Arctic citizen science: snow and plant phenology in a changing climate
As scientists a major challenge of our time is to understand and predict effects of climate change on ecosystems and the services they provide to humanity. A larger and possibly more important challenge is to increase the awareness of the importance of these processes and to get the vital to support of citizens, policy and decision makers for adaptation, mitigation and management schemes. Arctic regions are of special concern in future climate-warming scenarios, because the air temperature increase is predicted to be amplified towards the north where sensitive ecosystems experiences significant change and exert strong feedback effects on the global climate system.
The aim of the project is to reach out to the visitors of Abisko, involve them in a climate research project and use this interaction to communicate how we do climate research. Specifically, we will develop an existing study site into a citizen science trail, adjacent to the Abisko Scientific Research Station and the naturum Abisko in collaboration with the Swedish National Phenology Network and their nation-wide monitoring tool Naturens kalender. As the trail follows an elevational, and thereby a strong climatic gradient, it will offer a concrete illustration of climate effects on plants, snow and the possible effects climate change.
The existing study site was originally established between 1917 and 1919 by Swedish botanist Thore C. E. Fries as an elevational-transect comparing snowmelt dates with plant phenology. Starting in 2017 Climate Impacts Research Centre scientists will replicate Fries’ study to determine how the observed climate changes in the region have affected both snow cover and plant phenology. The new study will incorporate cutting-edge climate stations and phenology cameras to allow us to analyse our results using modern multivariate approaches.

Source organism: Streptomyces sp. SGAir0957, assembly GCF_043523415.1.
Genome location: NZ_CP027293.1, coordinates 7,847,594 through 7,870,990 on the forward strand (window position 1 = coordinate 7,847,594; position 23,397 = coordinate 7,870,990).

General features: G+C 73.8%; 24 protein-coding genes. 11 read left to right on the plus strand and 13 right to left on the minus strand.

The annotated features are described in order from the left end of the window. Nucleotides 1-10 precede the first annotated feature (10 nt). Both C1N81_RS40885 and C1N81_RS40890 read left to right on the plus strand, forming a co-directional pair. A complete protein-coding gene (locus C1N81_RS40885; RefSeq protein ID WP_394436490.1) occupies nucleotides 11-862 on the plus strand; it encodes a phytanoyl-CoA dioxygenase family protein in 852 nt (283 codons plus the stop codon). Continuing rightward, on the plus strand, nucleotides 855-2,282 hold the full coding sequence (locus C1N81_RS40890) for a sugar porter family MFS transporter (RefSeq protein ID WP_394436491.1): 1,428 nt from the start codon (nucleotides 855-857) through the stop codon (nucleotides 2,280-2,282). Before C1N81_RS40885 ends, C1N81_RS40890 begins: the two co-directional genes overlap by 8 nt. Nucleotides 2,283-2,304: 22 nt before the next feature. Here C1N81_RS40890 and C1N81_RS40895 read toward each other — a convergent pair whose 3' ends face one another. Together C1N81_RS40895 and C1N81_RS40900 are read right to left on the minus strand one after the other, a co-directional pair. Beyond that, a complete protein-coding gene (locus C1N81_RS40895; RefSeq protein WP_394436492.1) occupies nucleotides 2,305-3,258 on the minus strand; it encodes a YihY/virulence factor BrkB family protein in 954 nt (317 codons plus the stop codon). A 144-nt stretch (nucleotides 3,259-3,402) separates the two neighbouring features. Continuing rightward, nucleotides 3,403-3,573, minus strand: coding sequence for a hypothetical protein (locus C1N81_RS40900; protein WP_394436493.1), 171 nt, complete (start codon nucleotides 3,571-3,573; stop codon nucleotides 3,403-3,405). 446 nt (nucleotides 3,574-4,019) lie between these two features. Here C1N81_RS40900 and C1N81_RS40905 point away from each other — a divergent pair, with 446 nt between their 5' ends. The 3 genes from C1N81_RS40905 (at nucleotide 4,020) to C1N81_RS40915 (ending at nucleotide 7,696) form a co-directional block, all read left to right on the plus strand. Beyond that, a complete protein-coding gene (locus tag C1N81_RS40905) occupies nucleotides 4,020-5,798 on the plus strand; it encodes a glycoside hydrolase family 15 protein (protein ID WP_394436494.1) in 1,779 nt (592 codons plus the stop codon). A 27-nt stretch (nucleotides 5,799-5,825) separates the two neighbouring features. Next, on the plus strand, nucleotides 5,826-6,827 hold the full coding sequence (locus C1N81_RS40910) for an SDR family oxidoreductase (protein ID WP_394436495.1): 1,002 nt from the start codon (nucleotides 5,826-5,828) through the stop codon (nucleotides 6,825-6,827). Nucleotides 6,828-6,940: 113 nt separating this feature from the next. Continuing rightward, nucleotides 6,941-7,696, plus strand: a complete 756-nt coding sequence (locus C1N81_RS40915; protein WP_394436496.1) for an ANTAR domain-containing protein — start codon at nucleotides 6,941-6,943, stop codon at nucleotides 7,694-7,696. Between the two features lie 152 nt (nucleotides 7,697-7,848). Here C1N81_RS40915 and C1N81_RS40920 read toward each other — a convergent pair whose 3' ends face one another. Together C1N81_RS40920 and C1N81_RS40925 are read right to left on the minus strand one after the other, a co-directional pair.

To increase the impact of the new study we will implement a citizen science phenology project along the same trail. The citizen science phenology project will include a citizen science phenology mobile application developed in collaboration with existing Naturens kalender app as well as PicturePosts and PhenoCam projects to allow citizen scientists to contribute observations and phenology photos and get near-real time feedback through innovative mobile and web interactive applications. In addition to providing this novel way of directly interacting with and contributing to climate change research project in the Arctic as “citizen scientists”, we will communicate specific and general research results in relation to climate change effects in the Arctic. The project will utilize many unique aspects of the Abisko region, a hot spot for both tourism and world class research. The science trail targets both Swedish and international visitors and through the international phenology networks we can guide the visitors to participate in similar kinds of citizen science based phenology monitoring back home. An interdisciplinary working group of international scientists and stakeholders actively engaged in Arctic nature conservation and science will develop the project.
Magnus Augner, Abisko Scientific Research Station, Swedish Polar Research Secretariat
Håkan Grudd, Abisko Scientific Research Station, Swedish Polar Research Secretariat
Kjell Bolmgren, Naturens Kalender, Swedish University of Agricultural Sciences
Lo Fischer, naturum Abisko, County Administrative Board/ Länsstyrelsen Norrbottens län
Jan Karlsson, Umeå University
Climate Impacts Research Centre